After the coffee. Before checking Jimmy Fallon's ratings.
The Skinny: Watched episode four of "House of Cards" last night. No spoiler here but I think CNN's Ashleigh Banfield got a more high-profile assignment in a fictional TV show than she ever does in her day job with the news channel. Tuesday's roundup includes a look at the challenges facing SportsNet LA, the new TV home for the Dodgers. Also, Charter Communications eyes a consolation prize after falling short in its attempt to buy Time Warner Cable. Finally, apparently someone new made their debut on NBC's "Tonight Show" and we have some stories on that.
Daily Dose: The partnership between Dodgers owner Guggenheim Baseball Management and Time Warner Cable in SportsNet LA (see below), may not limit itself to baseball. Executives for the team and Time Warner Cable don't completely rule out pursuing TV rights for another sports franchise should something open up. Most eyes are on the Los Angeles Clippers. That may be one reason the channel is called SportsNet LA instead of something that has Dodgers in the title.
Fair or foul? The Dodgers' biggest challenge this season may not be the Giants or the Cardinals. It might be DirecTV and Cox Communications and other area pay-TV distributors. All are balking at the terms being offered by SportsNet LA, the new TV home of the Dodgers that is owned by the team and run by Time Warner Cable. The channel is set to debut next Tuesday, but so far Time Warner Cable is the only one committed to carry it. Such skirmishes have become routine as the cost of sports rights continues to skyrocket. For the fans, it's a no-win situation. Those that don't get the channel will miss a lot of baseball and those that do will have bigger pay-TV bills. The Los Angeles Times on SportsNet LA.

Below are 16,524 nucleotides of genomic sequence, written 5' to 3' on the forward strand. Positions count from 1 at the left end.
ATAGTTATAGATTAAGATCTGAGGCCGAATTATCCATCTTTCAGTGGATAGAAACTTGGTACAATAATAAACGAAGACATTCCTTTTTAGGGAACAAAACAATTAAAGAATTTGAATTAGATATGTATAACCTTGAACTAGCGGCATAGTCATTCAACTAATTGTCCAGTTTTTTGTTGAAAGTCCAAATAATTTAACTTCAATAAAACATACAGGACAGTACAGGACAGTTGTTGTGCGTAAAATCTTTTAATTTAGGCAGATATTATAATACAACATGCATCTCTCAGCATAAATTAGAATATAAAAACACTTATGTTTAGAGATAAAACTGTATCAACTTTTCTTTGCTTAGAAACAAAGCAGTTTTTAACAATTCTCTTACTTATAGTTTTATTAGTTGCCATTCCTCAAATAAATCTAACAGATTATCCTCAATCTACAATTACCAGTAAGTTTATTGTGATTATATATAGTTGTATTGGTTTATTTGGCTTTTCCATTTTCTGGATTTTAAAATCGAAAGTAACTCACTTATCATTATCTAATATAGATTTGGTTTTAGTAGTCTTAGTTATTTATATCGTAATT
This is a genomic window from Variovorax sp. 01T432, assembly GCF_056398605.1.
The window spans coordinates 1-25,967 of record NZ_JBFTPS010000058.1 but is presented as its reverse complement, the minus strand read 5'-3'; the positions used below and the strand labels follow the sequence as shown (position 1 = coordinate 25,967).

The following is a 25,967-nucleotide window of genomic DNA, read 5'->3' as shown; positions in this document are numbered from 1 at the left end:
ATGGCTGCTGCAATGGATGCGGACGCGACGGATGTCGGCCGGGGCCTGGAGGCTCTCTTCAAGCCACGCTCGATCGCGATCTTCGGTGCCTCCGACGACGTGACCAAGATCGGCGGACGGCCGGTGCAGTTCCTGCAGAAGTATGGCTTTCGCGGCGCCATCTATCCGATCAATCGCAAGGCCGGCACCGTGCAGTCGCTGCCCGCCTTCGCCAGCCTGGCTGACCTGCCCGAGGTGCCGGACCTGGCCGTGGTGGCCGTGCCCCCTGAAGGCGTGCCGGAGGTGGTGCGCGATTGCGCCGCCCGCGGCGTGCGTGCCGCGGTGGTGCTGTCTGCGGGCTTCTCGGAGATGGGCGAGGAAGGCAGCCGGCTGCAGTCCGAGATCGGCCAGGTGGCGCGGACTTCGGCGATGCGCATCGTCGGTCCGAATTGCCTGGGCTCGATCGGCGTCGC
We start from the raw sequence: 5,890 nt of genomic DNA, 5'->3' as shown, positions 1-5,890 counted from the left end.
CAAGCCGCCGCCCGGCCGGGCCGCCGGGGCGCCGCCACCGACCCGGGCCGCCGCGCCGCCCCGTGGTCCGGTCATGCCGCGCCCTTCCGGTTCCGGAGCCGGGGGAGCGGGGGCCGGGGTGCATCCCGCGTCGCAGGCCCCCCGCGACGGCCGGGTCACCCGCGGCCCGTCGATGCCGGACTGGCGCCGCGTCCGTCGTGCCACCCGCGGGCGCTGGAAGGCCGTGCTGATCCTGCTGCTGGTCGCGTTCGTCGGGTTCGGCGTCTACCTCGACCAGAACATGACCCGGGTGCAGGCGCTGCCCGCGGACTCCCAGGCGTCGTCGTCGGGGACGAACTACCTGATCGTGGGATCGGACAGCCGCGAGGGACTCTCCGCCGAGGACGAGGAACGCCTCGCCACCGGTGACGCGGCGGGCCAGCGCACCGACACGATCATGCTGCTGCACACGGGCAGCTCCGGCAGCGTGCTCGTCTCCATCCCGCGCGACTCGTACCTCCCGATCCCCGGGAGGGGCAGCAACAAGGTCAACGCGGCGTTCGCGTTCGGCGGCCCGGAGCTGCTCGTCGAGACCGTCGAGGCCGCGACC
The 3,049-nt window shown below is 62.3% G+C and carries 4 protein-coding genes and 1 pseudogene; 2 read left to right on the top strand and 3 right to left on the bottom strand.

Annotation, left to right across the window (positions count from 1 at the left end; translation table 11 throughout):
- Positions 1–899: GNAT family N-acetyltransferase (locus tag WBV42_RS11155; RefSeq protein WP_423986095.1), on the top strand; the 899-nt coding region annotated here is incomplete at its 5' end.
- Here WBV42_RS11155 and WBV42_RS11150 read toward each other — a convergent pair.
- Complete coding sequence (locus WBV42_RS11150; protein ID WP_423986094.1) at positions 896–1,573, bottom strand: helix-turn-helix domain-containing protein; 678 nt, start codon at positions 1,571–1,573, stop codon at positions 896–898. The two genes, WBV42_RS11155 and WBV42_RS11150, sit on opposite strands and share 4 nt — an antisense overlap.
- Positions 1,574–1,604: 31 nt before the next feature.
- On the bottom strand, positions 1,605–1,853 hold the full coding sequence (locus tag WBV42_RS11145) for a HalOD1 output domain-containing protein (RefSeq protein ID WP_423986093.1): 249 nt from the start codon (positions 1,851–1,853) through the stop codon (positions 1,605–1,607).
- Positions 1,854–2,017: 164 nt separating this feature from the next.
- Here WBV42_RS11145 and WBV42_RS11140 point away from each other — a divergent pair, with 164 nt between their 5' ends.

A really big show. Jimmy Fallon made his debut as host of NBC's "The Tonight Show" last night. Besides U2 and Will Smith, there were lots of other cameos by big stars. Fallon probably will have big ratings in his opening weeks, then the numbers will settle down. If Fallon can hold on to the bulk of Leno's audience and add some younger viewers, NBC will be pleased. Everyone had something to say about Fallon's premiere. Stories and reviews from the Los Angeles Times, New York Times, USA Today, Variety and Hollywood Reporter.
If at first you don't succeed. Having lost out to Comcast in its effort to acquire Time Warner Cable, Charter Communications may be on the market for a consolation prize. One potential target for Charter is Cox Communications. Of course, any time there is talk of industry consolidation, people start speculating that Cox will be acquired. Bloomberg on what Charter may want to eat now that its favorite item is off the menu.
Poking the bear. With more than 30 million subscribers in the U.S., a big stock price and some critically acclaimed shows including "House of Cards," no one can deny the success of Netflix. But it has a long way to go before it can topple Time Warner's HBO, which makes a lot more money and has greater worldwide reach. That doesn't stop Netflix from taking the occasional jab at their bigger rival. HBO, meanwhile, continues to think of Netflix as a pesky fly. The New York Times looks at the burgeoning rivalry.
Making a name for itself. Speaking of HBO (see above), its little sister channel Cinemax is starting to become a force of its own. Once best known for old theatricals and soft-core porn and nicknamed Skinamax, it has been spending more on originals and seen its subscriber base grow substantially over the last few years. Business Week on Cinemax's success.
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